This is why it is so important to work towards increased public awareness of the U.S. drone program. Our government will not take steps to increase transparency and limit the use of drones without the American public speaking out for justice and peace.

Fortunately, there are ways to get involved in changing the public perception of the U.S. drone program! The Interfaith Network on Drone Warfare, one of our partners through the Interfaith Working Group on Drone Warfare, has put together five 30-minute documentaries that can be used in congregations to start the conversation on drone warfare.

Two of the documentaries feature Nathan Hosler, director of the Church of the Brethren Office of Public Witness, who provides a Peace Church perspective.

We need individuals from congregations to host showings of these documentaries in their congregations. We will provide access to the documentaries and an easy-to-use discussion guide. These videos and discussions are a great way to engage your congregation in deep discussions about peacebuilding and the ethical problems with the drone program.  If you are interested in more information or if you decide to host a screening, please contact vbateman@brethren.org.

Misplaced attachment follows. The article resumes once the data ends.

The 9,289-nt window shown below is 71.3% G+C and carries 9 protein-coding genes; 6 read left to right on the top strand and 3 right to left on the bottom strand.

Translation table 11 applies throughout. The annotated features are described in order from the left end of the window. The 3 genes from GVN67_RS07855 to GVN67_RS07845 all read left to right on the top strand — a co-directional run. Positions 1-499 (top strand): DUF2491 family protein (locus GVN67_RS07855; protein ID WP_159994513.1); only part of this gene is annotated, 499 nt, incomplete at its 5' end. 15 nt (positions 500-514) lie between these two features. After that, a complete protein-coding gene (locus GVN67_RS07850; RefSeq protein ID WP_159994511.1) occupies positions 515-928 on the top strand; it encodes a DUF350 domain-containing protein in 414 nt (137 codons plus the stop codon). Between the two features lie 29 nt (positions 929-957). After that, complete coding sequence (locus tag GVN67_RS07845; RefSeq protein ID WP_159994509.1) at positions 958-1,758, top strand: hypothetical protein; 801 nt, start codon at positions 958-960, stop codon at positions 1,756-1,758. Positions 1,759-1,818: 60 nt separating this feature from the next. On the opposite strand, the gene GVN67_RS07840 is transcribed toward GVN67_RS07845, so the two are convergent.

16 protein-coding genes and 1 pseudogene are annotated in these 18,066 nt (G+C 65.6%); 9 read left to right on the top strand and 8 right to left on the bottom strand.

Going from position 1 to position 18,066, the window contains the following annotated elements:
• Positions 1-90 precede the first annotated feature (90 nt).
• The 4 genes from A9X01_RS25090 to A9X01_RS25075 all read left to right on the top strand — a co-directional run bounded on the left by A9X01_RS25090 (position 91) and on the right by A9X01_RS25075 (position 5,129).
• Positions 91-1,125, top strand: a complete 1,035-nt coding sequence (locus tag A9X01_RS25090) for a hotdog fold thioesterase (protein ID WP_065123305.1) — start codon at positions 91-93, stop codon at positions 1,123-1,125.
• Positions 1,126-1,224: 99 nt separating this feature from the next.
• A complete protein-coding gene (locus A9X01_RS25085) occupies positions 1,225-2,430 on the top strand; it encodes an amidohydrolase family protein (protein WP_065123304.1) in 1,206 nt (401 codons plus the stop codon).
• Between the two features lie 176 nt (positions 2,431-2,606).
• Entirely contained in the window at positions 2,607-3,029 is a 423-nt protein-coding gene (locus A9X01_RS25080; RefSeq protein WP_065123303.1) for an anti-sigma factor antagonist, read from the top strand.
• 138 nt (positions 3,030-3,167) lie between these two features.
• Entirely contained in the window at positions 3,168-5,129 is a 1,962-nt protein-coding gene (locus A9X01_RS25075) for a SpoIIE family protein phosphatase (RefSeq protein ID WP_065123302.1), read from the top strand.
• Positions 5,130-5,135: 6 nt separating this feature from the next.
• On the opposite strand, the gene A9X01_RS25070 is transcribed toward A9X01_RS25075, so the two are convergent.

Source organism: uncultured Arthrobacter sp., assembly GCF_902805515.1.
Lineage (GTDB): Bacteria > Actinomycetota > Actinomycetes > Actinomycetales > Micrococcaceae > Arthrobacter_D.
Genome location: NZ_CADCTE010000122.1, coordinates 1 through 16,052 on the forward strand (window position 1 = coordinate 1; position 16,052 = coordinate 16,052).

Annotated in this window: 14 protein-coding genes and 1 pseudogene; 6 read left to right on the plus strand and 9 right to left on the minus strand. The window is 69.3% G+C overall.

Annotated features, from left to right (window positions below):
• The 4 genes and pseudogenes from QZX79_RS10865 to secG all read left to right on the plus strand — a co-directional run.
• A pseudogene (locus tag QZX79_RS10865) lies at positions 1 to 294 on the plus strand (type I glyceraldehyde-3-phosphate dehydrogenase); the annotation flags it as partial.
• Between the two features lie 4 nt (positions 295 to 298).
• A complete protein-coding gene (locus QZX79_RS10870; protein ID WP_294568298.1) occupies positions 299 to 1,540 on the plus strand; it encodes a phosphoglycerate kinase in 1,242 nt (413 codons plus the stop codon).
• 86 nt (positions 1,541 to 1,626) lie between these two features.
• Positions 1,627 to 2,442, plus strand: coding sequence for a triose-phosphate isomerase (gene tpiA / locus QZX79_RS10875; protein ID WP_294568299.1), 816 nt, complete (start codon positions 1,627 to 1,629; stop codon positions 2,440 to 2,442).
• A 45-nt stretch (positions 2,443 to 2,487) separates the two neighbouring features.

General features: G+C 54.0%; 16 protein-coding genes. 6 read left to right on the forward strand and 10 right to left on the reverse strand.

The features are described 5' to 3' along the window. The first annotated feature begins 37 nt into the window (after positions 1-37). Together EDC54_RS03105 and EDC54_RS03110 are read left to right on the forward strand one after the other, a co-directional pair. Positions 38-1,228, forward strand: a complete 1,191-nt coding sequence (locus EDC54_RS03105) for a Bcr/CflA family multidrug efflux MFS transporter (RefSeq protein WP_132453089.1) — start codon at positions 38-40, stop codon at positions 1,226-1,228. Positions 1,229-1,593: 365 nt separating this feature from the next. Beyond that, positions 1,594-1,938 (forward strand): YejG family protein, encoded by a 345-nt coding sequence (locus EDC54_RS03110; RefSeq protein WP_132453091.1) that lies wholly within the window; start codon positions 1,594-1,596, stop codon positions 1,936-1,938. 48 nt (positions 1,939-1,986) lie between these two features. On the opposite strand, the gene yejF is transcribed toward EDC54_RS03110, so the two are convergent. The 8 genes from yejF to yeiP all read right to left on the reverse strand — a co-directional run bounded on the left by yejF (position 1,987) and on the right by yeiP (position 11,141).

By helping the public understand the drone program, we can work towards a more just and peaceful world. Please join us in this effort by hosting a documentary viewing and discussion in your congregation!

 

Peacebuilding in Tense Times: The Church of the Brethren and Russia

The Russia-U.S. relationship has become increasingly complicated over the past few years. The Syrian conflict has attracted both U.S. and Russian involvement, becoming a proxy war between several international actors. Accusations of cyber- and information warfare between the nations persist, and complex questions of global leadership have arisen.